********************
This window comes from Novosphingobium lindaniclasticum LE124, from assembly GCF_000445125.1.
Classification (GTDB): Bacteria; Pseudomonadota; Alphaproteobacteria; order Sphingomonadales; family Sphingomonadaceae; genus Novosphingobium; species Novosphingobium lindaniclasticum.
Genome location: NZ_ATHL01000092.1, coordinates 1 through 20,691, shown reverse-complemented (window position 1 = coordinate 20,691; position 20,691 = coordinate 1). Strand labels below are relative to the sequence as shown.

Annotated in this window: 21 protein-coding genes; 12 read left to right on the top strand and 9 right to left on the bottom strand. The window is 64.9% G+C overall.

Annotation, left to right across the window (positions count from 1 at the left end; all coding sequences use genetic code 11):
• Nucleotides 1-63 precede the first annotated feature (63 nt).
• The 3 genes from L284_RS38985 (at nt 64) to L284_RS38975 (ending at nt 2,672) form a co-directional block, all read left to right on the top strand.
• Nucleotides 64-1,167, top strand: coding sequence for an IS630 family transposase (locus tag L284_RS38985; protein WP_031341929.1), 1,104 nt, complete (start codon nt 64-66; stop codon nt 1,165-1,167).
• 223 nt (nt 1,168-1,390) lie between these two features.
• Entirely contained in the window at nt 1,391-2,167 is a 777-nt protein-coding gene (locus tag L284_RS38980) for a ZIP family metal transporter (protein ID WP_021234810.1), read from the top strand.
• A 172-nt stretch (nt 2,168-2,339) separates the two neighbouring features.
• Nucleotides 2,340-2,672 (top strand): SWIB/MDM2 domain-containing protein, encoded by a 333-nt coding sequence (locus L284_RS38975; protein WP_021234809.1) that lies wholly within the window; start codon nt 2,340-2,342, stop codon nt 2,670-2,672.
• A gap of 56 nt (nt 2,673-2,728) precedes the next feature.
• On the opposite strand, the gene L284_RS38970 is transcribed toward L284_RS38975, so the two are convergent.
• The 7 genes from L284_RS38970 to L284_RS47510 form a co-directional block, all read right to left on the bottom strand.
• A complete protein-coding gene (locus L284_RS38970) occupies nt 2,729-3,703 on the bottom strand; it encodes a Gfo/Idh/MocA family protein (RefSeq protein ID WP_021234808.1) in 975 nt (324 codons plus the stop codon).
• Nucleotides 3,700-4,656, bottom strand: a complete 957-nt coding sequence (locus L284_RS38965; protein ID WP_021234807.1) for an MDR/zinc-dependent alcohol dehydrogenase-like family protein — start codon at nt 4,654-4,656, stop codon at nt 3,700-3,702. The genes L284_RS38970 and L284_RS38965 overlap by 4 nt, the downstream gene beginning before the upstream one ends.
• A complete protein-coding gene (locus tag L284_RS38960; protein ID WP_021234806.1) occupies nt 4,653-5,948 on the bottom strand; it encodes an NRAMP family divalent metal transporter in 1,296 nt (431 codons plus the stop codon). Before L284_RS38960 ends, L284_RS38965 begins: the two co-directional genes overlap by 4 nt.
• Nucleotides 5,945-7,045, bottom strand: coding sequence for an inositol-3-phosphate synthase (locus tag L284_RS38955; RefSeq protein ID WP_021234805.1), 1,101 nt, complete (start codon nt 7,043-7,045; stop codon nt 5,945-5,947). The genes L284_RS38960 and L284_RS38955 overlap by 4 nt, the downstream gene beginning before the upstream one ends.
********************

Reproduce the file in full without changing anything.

This window comes from Novosphingobium lindaniclasticum LE124, from assembly GCF_000445125.1.
Classification (GTDB): Bacteria; Pseudomonadota; Alphaproteobacteria; order Sphingomonadales; family Sphingomonadaceae; genus Novosphingobium; species Novosphingobium lindaniclasticum.
Genome location: NZ_ATHL01000092.1, coordinates 1 through 20,691, shown reverse-complemented (window position 1 = coordinate 20,691; position 20,691 = coordinate 1). Strand labels below are relative to the sequence as shown.

Annotated in this window: 21 protein-coding genes; 12 read left to right on the top strand and 9 right to left on the bottom strand. The window is 64.9% G+C overall.

Annotation, left to right across the window (positions count from 1 at the left end; all coding sequences use genetic code 11):
• Nucleotides 1-63 precede the first annotated feature (63 nt).
• The 3 genes from L284_RS38985 (at nt 64) to L284_RS38975 (ending at nt 2,672) form a co-directional block, all read left to right on the top strand.
• Nucleotides 64-1,167, top strand: coding sequence for an IS630 family transposase (locus tag L284_RS38985; protein WP_031341929.1), 1,104 nt, complete (start codon nt 64-66; stop codon nt 1,165-1,167).
• 223 nt (nt 1,168-1,390) lie between these two features.
• Entirely contained in the window at nt 1,391-2,167 is a 777-nt protein-coding gene (locus tag L284_RS38980) for a ZIP family metal transporter (protein ID WP_021234810.1), read from the top strand.
• A 172-nt stretch (nt 2,168-2,339) separates the two neighbouring features.
• Nucleotides 2,340-2,672 (top strand): SWIB/MDM2 domain-containing protein, encoded by a 333-nt coding sequence (locus L284_RS38975; protein WP_021234809.1) that lies wholly within the window; start codon nt 2,340-2,342, stop codon nt 2,670-2,672.
• A gap of 56 nt (nt 2,673-2,728) precedes the next feature.
• On the opposite strand, the gene L284_RS38970 is transcribed toward L284_RS38975, so the two are convergent.
• The 7 genes from L284_RS38970 to L284_RS47510 form a co-directional block, all read right to left on the bottom strand.
• A complete protein-coding gene (locus L284_RS38970) occupies nt 2,729-3,703 on the bottom strand; it encodes a Gfo/Idh/MocA family protein (RefSeq protein ID WP_021234808.1) in 975 nt (324 codons plus the stop codon).
• Nucleotides 3,700-4,656, bottom strand: a complete 957-nt coding sequence (locus L284_RS38965; protein ID WP_021234807.1) for an MDR/zinc-dependent alcohol dehydrogenase-like family protein — start codon at nt 4,654-4,656, stop codon at nt 3,700-3,702. The genes L284_RS38970 and L284_RS38965 overlap by 4 nt, the downstream gene beginning before the upstream one ends.
• A complete protein-coding gene (locus tag L284_RS38960; protein ID WP_021234806.1) occupies nt 4,653-5,948 on the bottom strand; it encodes an NRAMP family divalent metal transporter in 1,296 nt (431 codons plus the stop codon). Before L284_RS38960 ends, L284_RS38965 begins: the two co-directional genes overlap by 4 nt.
• Nucleotides 5,945-7,045, bottom strand: coding sequence for an inositol-3-phosphate synthase (locus tag L284_RS38955; RefSeq protein ID WP_021234805.1), 1,101 nt, complete (start codon nt 7,043-7,045; stop codon nt 5,945-5,947). The genes L284_RS38960 and L284_RS38955 overlap by 4 nt, the downstream gene beginning before the upstream one ends.